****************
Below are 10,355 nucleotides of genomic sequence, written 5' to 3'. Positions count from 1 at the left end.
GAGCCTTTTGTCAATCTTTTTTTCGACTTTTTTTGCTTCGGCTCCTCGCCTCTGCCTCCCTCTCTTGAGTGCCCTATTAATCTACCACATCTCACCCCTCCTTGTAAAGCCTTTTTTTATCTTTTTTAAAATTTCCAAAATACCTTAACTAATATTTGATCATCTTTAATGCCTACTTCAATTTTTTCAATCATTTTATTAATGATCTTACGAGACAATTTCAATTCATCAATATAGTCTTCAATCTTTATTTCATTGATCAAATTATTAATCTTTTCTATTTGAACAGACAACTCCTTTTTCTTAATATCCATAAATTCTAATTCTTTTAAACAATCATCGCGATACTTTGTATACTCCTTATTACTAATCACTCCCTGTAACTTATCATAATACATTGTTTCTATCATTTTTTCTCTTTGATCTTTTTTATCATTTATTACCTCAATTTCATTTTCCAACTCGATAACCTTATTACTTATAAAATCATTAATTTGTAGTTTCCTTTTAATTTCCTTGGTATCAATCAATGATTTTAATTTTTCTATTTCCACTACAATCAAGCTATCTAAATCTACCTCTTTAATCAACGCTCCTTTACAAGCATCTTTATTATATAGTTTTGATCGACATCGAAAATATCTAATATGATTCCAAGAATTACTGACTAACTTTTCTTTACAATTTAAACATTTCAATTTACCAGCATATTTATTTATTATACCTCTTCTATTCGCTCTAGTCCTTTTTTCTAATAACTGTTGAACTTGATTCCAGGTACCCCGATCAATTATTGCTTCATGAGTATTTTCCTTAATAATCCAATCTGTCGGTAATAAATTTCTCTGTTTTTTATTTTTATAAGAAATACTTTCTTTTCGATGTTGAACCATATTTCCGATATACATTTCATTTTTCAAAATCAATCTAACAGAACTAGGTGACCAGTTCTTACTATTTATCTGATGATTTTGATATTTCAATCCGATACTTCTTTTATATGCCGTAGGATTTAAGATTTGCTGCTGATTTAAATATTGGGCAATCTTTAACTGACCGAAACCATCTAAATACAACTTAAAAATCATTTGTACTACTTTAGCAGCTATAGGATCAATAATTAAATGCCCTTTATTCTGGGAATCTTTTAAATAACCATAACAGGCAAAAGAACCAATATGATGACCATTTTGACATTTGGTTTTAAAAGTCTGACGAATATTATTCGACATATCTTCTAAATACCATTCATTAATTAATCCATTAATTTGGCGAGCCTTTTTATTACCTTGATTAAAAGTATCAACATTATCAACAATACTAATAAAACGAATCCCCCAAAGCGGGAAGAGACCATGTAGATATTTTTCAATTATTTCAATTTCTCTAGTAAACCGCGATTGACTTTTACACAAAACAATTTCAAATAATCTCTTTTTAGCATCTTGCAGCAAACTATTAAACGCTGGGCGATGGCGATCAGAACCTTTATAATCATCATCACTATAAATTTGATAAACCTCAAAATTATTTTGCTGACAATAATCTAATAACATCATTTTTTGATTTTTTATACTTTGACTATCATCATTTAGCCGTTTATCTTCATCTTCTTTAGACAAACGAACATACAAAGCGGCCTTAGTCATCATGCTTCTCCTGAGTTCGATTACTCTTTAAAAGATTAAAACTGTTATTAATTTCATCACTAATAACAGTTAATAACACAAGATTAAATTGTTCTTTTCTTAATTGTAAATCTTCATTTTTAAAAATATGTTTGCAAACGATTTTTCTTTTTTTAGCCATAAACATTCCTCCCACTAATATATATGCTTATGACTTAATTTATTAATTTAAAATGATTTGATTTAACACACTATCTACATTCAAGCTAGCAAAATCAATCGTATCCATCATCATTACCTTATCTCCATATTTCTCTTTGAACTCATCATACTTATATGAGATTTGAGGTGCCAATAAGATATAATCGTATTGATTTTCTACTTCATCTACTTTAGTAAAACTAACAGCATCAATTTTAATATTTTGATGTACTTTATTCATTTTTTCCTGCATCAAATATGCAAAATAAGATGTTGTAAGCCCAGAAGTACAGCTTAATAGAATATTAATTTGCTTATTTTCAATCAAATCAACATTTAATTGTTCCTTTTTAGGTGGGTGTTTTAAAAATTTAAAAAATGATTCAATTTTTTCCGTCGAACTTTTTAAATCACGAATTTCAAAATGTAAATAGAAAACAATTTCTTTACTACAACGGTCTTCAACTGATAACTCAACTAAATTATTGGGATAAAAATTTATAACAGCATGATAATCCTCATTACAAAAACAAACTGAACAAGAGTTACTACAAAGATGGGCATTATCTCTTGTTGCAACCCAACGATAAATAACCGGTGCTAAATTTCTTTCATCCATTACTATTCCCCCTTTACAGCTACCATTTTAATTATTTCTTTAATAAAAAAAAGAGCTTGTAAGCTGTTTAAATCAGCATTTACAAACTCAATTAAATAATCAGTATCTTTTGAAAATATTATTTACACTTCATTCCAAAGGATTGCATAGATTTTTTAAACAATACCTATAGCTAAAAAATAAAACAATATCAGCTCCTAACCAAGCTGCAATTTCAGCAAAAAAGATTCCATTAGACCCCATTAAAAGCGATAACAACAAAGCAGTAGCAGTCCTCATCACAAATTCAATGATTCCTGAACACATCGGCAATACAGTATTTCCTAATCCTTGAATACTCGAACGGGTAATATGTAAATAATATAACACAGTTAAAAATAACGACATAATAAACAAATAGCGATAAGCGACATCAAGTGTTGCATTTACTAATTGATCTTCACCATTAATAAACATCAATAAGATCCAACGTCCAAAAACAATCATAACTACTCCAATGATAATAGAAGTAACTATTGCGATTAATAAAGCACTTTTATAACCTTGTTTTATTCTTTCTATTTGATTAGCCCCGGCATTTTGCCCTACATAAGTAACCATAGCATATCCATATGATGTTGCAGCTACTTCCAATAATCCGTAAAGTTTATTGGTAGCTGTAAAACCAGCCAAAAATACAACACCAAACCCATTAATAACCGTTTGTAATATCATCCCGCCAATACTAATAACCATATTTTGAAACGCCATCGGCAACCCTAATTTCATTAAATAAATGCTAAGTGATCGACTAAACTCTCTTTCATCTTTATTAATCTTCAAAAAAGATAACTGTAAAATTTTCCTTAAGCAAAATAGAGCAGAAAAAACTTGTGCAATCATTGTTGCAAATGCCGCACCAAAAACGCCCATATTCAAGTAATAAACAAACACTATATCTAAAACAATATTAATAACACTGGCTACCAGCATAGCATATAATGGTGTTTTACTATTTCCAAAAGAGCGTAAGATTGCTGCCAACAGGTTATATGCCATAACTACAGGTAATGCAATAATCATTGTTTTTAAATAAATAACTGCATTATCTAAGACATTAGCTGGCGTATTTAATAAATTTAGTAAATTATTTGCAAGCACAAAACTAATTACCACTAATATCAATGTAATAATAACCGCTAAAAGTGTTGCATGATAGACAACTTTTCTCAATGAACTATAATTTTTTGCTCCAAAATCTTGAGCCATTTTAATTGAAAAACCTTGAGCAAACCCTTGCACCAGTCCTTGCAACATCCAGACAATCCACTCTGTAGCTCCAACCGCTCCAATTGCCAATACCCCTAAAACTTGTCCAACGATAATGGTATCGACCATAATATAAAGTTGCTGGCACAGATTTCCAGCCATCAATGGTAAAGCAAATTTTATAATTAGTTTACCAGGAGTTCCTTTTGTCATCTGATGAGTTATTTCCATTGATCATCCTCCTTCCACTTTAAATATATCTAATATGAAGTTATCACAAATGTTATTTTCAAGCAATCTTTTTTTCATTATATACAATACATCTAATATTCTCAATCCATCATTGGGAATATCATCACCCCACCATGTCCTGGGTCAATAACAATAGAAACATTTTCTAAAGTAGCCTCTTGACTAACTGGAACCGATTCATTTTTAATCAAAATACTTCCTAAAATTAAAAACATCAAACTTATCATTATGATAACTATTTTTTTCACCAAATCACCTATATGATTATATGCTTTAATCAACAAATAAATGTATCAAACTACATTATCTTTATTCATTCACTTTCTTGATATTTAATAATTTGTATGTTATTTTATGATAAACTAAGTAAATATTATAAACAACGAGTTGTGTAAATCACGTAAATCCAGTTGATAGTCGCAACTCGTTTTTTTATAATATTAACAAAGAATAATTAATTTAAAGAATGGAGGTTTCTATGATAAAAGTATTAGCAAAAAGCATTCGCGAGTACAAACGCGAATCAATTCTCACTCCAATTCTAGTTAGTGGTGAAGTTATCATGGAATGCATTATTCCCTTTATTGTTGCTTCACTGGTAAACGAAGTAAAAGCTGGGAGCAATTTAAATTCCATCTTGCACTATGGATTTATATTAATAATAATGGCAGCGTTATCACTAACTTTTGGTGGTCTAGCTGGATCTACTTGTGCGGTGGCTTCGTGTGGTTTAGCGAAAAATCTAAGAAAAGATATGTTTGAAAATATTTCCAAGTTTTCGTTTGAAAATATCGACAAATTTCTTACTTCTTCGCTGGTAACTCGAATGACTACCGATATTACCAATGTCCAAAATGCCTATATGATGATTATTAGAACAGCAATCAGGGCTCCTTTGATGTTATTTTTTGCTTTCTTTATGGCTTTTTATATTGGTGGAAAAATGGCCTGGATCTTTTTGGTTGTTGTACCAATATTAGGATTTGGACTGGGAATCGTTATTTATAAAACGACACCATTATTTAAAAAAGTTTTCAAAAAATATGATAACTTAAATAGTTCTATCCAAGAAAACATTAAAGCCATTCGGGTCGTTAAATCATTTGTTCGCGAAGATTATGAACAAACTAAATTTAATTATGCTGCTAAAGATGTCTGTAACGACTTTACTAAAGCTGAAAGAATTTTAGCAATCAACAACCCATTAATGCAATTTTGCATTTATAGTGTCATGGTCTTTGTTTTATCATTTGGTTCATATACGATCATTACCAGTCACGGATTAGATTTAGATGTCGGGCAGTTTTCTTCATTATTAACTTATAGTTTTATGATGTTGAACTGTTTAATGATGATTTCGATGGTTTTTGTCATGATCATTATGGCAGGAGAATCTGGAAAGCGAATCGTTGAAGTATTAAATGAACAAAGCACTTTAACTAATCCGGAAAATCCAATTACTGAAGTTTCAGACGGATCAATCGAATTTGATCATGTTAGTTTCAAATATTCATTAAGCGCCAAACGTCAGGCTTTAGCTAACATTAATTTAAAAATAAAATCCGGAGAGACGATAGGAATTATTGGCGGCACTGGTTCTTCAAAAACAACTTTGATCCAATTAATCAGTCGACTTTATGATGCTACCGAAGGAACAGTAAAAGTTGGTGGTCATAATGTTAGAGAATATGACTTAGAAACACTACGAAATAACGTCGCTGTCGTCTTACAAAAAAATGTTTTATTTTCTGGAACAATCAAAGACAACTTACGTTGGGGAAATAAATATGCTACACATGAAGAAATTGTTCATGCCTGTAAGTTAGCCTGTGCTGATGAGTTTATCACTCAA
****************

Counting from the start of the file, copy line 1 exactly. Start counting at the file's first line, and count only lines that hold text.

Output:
Below are 10,355 nucleotides of genomic sequence, written 5' to 3'. Positions count from 1 at the left end.